However, combination locks are slow and inconvenient if you access them frequently, which is why electronic and biometric locks have become so popular. These locks require batteries, but they can be accessed almost instantaneously. It’s also easier to change the combination.
Older biometric locks faced reliability issues, but the one I own has never failed to open immediately (check out my “Field Notes” below for details).
Dropping $800 or $1600 or $3,000 on a safe just to keep your guns secure can feel like a cruel joke, but if you want a heavy-duty safe that can withstand a house fire, there’s no way around it.
There are a few caveats to that generalization. First, if you only need to store four or six long guns, you can find a quality, fire-resistant safe for less. This Cannon 12-gun safe, for example, is a very reasonable $350.
Second, if you’re strapped for cash, remember that anything is better than nothing. If all you can afford is a gun cabinet with a key lock, that will often be enough to dissuade curious kids and opportunistic burglars. MeatEater’s Janis Putelis and Spencer Neuharth told me that they’ve always used gun cabinets to secure their firearms.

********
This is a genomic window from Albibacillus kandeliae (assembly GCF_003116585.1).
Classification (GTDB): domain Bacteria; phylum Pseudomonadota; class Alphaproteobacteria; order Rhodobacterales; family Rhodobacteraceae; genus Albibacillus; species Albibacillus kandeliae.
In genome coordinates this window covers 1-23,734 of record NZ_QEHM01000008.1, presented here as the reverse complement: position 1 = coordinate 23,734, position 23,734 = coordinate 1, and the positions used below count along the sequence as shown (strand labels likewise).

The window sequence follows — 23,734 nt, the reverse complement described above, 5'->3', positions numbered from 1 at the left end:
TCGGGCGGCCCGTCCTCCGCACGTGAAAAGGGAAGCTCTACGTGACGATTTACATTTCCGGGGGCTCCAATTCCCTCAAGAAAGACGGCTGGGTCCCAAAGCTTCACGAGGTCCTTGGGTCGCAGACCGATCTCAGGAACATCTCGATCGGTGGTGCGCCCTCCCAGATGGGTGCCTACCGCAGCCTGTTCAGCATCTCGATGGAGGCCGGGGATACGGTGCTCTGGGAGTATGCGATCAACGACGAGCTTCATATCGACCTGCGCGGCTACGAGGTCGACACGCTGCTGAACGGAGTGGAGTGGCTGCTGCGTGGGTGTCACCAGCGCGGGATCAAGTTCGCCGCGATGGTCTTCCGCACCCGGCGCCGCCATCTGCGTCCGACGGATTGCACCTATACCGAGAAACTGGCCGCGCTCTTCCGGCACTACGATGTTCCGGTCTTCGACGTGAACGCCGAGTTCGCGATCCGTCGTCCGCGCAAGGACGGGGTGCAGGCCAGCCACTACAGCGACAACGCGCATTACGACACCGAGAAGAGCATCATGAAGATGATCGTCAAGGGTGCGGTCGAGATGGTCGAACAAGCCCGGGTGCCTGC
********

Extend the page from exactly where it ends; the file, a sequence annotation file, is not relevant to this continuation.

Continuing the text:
"They're in my price range and do what I need them to do: keep them locked away from my kids," Putelis told me. "If they burn up, I'll have to buy new guns. I'm not a collector of things, just experiences and memories."
Because high-quality safes are so expensive, you don’t want to run out of room. It’s nearly impossible to fit as many rifles in a safe as most companies advertise because those estimates are for guns without scopes attached. You also may want to store other items (ammo, jewelry, important documents), so pick a safe that can accommodate your needs.
Firearms can last for generations, but not if rust gets to them first. Many gun owners mistakenly believe that their guns are safe from humidity in a fire-resistant gun safe, but I can tell you from personal experience, they aren’t. If you live in a humid environment, you want to make sure you install a dehumidifier to keep moisture from being trapped in your safe.
The most effective dehumidifiers are electronic and plug into an outlet on the inside of a safe. Since most safes aren’t large enough to house products that remove water from the air, rod-style dehumidifiers are the most popular. These units slightly increase the air temperature in your safe to continually circulate warm air and cut down on humidity and condensation.
If your safe doesn’t have an electrical outlet, I’ve found these renewable dehumidifiers to be incredibly effective. Not long after I purchased my rifle safe, I noticed that one of my new guns had developed surface rust on the barrel. I buffed out the rust, but I have yet to re-blue that spot of exposed steel because ever since I added these dehumidifiers in my safe, I haven’t seen a single spot of rust on any of my guns.
When it comes to traditional, standalone gun safes, it doesn’t get much better than Champion’s Triumph Series. Available in sizes that can accommodate between 36 and 102 long guns, the Triumph Series’ 90-minute fire rating is the best on our list.
MeatEater’s Kevin Gillespie chose his Champion safe because it balances excellent protection with a high-value price.